The Setup

Let's take care of the depency injection for retrofit and RxJava/RxAndroid:

dependencies {  
    compile 'io.reactivex:rxjava:1.0.+'
    compile 'io.reactivex:rxandroid:0.23.+'
    compile 'com.squareup.retrofit:retrofit:1.9.+'
}

Don't forget Android App Permissions in AndroidManifest:

<uses-permission android:name="android.permission.INTERNET" />  
Retrofit Service/Model

Retrofit uses a Java interface as proxy for the REST API calls. All we have to do is to define the @GET method and the url/path. The following code makes a GET request to the Github URL and returns an Observable. The Observable object is used by RxJava to do stream processing (I'll explain this later).

public interface GithubService {  
    String SERVICE_ENDPOINT = "https://api.github.com";

    @GET("/users/{login}")
    Observable<Github> getUser(@Path("login") String login);
}

Hang on! GithubService needs a RestAdapter implementation. In the spirit of good programming practice, I created a generic factory class to do the implementation:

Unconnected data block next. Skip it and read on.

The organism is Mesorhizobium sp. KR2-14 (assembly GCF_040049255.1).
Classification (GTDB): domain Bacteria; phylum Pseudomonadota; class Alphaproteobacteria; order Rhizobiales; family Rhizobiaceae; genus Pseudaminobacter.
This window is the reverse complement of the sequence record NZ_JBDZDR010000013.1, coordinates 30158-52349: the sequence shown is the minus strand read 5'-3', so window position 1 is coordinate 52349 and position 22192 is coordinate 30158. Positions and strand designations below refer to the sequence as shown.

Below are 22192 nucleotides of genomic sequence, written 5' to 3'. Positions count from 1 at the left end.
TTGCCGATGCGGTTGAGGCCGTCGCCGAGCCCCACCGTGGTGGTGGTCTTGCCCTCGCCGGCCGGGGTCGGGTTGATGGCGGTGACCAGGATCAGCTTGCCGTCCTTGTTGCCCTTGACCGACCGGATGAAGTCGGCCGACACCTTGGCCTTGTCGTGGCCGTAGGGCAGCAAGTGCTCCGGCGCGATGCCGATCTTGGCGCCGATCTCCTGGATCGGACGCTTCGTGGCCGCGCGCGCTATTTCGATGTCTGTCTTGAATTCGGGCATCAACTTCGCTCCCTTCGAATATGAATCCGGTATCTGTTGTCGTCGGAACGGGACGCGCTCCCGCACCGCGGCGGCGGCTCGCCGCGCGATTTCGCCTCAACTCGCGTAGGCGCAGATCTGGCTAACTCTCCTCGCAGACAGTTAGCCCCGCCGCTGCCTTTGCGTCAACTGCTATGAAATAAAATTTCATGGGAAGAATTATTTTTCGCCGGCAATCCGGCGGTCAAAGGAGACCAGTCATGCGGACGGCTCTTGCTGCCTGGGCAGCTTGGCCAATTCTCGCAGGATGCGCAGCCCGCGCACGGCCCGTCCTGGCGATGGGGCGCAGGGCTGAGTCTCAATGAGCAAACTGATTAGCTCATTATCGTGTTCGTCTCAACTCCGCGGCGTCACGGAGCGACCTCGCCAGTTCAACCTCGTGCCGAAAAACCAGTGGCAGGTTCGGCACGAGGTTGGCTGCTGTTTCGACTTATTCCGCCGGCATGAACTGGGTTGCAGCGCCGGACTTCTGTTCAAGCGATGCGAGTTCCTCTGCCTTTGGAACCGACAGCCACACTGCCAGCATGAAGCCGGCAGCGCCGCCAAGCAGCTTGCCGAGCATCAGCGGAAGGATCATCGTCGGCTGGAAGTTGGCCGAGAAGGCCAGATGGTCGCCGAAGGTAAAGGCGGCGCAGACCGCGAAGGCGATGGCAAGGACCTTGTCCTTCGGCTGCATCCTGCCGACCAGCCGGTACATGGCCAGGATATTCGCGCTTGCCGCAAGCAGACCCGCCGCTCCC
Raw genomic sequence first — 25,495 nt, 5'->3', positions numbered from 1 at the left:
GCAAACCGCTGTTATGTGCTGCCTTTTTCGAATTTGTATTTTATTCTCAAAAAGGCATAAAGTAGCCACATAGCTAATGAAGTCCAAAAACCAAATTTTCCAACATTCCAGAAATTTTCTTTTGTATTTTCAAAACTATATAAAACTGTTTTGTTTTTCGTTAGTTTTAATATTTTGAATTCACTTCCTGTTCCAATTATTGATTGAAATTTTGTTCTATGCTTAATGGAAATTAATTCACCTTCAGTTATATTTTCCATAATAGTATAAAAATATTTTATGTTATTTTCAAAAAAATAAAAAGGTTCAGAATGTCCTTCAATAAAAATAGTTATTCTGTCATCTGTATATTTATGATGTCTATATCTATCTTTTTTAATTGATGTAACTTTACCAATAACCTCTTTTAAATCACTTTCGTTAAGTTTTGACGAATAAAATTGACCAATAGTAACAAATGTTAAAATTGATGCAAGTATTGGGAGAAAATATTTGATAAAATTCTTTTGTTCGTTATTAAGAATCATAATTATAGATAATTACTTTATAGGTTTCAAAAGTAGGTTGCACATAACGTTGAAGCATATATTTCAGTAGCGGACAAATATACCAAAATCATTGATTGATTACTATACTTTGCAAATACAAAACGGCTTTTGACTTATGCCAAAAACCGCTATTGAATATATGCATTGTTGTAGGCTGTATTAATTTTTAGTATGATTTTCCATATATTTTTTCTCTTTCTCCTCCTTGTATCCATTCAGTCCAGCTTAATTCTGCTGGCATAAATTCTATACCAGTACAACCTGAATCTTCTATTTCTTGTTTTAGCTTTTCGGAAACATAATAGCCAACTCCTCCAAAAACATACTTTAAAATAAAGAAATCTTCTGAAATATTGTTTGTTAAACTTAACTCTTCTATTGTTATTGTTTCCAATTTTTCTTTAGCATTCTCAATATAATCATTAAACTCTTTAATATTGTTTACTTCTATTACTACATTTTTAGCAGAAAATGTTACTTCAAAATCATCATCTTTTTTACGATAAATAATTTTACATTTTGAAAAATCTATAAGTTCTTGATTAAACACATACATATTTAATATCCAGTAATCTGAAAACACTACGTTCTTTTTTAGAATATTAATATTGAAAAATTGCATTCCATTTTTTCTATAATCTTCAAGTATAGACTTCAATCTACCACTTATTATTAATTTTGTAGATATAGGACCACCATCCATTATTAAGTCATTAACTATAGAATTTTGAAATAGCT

static <T> T createRetrofitService(final Class<T> clazz, final String endPoint) {  
    final RestAdapter restAdapter = new RestAdapter.Builder()
            .setEndpoint(endPoint)
            .build();
    T service = restAdapter.create(clazz);

    return service;
}

The Github REST API returns the following JSON. You can try it yourself!
curl https://api.github.com/users/linkedin

{
  "login": "linkedin",
  "blog": "http://engineering.linkedin.com",
  "public_repos": 73,
  //...truncated JSON
}

We will define the model in a separate Java file. The field variables in the model are automatically parsed from the JSON response. So you don't need to worry about writing the parsing code. Make sure that the variable names are exactly the same as API definition:

public class Github {  
    private String login;